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Entries in Boston Red Sox (105)

Monday
Sep262011

Jacoby Ellsbury Tater Tidbits

 With three more clouts yesterday, Jacoby Ellsbury has now hit more home runs during the 2011 season (31) than he hit in the minor and major leagues combined from 2005-2010 (30). Here are some tidbits on Ellsbury's tater binge this year.

- Ellsbury has hit 12 homers apiece in hitter's and pitcher's counts, and seven in even counts.

- The lefty hitter is the anti-Adrian Gonzalez, pulling 25 of his homers to right field, going deep to center four times and going the opposite way twice.

- Ellsbury is doing almost all of his damage on pitches below the letters. Just one home run has been on a pitch located high in the strike zone, compared to 21 on pitches located in the middle and nine thrown low:

Pitch location of Ellsbury's HRs, 2011

- Thirty of his dingers have been on pitches located within the strike zone.

- Fifteen of Ellsbury's homers have come at Fenway, and 16 have come on the road.

- Right-handed pitchers have been victimized 26 times, and leties five times.

- Here's a breakdown of how many homers Ellsbury has hit aganst each pitch type:

21 fastballs/sinkers

5 changeups/splitters

5 sliders/cutters

- Ellsbury has saved his most prodigious slugging for September, averaging a season-best 393 feet on his seven homers this month. He averaged 375 feet on his round-trippers from April-August.

 - Ellsbury's 31 shots place him fifth all-time among Red Sox center fielders, according to Baseball-Reference. Here's the rest of the top five:

1. Tony Armas, 43 (1984)

2. Fred Lynn, 39 (1979)

3. Armas, 36 (1983)

4. Carl Everett, 34 (2000)

5. Ellsbury, 31 (2011)

- Measured by OPS+, Ellsbury's big homer season (146 OPS+) ranks ahead of those of Armas (85 in '83, 121 in '84) and Everett (135), but well behind Lynn (176).

 

Monday
Sep262011

Papelbon's High Heat

Jonathan Papelbon had an old-school relief outing in Boston's eventual 7-4 win last night, tossing 2.1 scoreless innings and striking out four hitters. The free-agent-to-be is having arguably his best season yet, cobbling together an 85/10 K/BB ratio in 62.2 innings and placing second among all relievers with 2.8 Wins Above Replacement. Papelbon's resurgence after a middling 2010 campaign is due to his high heat -- he's blowing hitters away high in the zone with his fastball.

The 30-year-old righty is climbing the ladder more often with his fastball this year, increasing his percentage of heaters thrown high in the strike zone from 45 to 53 percent. He got hit hard sometimes when he threw high fastballs last year, but he's getting more misses, chases and weak contact in 2011:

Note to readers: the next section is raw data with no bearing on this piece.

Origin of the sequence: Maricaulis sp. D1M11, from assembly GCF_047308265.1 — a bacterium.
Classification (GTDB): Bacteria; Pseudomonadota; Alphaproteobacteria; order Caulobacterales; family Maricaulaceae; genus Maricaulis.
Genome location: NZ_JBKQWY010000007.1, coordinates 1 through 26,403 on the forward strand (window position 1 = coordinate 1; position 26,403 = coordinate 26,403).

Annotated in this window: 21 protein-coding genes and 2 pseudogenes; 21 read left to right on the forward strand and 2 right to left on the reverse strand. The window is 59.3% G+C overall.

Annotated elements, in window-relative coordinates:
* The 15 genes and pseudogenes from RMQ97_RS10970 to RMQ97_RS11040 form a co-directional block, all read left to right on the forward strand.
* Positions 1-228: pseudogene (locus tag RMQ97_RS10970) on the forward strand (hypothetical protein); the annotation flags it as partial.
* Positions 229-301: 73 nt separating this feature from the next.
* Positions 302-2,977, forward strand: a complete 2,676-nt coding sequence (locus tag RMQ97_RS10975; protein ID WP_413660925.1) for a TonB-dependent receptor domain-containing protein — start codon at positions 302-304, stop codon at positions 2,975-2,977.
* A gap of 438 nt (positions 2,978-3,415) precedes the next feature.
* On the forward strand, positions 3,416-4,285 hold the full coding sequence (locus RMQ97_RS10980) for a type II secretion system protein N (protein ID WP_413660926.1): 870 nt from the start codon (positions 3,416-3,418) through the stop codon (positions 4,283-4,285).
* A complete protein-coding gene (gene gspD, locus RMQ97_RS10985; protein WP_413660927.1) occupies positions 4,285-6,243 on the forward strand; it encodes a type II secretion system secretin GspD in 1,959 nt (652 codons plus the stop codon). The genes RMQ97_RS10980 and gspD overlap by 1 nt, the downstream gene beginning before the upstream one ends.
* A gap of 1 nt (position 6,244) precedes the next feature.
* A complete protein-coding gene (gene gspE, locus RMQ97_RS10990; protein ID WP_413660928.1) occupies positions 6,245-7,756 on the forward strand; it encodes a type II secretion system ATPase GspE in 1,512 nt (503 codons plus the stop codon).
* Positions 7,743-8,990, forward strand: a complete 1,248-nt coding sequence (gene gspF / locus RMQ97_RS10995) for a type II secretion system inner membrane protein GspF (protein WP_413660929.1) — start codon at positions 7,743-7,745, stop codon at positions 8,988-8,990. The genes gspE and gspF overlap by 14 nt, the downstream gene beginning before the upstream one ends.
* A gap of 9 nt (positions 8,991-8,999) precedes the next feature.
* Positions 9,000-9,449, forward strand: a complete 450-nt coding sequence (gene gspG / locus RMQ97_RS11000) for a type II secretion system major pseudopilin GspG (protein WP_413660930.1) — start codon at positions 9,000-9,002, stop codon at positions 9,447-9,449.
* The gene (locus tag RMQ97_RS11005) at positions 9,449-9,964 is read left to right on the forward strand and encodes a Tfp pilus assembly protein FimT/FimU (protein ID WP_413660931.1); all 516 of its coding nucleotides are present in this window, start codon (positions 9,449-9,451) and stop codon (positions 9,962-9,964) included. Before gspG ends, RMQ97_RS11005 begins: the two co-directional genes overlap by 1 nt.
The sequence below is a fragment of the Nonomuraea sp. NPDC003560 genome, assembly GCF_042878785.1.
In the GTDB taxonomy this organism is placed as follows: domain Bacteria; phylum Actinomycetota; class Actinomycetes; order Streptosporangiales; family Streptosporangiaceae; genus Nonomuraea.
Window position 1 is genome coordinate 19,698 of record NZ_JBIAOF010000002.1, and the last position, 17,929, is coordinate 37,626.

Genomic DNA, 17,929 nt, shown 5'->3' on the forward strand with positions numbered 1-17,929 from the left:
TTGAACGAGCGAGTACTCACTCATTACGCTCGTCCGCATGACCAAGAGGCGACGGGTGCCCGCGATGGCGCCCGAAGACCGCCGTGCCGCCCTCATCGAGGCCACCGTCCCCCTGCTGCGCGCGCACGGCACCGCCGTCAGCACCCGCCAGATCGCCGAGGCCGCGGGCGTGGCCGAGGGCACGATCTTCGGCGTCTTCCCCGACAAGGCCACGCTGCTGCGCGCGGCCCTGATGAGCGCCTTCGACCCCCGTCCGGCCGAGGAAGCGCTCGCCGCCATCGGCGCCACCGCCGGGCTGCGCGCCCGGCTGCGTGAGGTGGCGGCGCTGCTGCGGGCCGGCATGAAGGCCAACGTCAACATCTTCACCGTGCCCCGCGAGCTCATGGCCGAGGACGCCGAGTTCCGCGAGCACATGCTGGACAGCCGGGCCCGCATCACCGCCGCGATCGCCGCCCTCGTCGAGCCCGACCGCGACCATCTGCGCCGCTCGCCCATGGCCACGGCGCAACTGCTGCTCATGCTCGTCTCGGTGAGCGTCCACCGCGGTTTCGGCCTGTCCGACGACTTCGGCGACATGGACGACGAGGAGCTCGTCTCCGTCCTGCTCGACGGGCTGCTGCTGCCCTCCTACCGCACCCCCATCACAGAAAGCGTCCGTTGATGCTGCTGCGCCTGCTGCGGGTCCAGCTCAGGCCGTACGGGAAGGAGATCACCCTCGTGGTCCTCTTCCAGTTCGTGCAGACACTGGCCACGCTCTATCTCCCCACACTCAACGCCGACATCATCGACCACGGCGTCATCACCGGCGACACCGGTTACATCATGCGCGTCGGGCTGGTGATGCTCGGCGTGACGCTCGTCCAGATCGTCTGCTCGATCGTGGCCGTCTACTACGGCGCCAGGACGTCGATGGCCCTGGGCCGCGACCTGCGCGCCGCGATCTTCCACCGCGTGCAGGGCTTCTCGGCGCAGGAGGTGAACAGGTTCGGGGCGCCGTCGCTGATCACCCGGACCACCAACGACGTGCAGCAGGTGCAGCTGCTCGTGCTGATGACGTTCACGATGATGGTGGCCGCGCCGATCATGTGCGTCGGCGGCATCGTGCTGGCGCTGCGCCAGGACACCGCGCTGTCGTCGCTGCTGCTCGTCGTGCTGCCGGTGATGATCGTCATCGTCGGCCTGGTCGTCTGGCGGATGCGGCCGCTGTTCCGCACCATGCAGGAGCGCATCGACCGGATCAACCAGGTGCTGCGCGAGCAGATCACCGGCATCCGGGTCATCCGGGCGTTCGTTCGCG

Papelbon's fastball has similar velocity (94-95 mph average) to last year's version. Perhaps part of the reason that his high fastballs are more effective this year is that he's throwing them to the glove side instead of the arm side, creating more of a contrast with his splitter that drops and tails away from lefty hitters:

Location of Papelbon's high fastballs, 2010Location of Papelbon's high fastballs, 2011Whatever the reason, Papelbon's unhittable high heat is padding his pocketbook and bailing out a beat-up Boston staff that's pitching like it belongs in a Peanuts comic strip instead of a playoff race. If this is his last hurrah with the Red Sox, he's certainly going out in style.

Thursday
Sep152011

Ellsbury Still Getting Stronger

Three months ago I postulated that Jacoby Ellsbury of the Boston Red Sox became stronger due to rehabilitating his injury from the previous season.  It appears the increase in strength did not abate.  Jacoby started a power tear on July 20, and it continues through his current 18 game hitting streak.  The following graph shows how his fly ball distance and slugging on those fly balls changed during the current season:

Jacoby Ellsbury, fly balls 2011, distance and in play slugging.You could draw a very nice upward sloping line showing how Ellsbury's fly balls have pretty steadily carried farther throughout  the year.  Note that early in the season, the fly balls didn't carry as much, but his slugging percentage was still good as many of those fell for doubles.  Starting on the 20th, he hit the tipping point where the long hits went a little further and started landing in the seats.

You can also see him getting stronger in his slugging heat maps (all balls in play):

Jacoby Ellsbury, in play slugging, 2011 season through July 19th.Jacoby Ellsbury, in play slugging, 2011 season since July 20th.He's expanded the area where he drives the ball.  Whatever exercises he's doing, the whole Red Sox team should adopt them.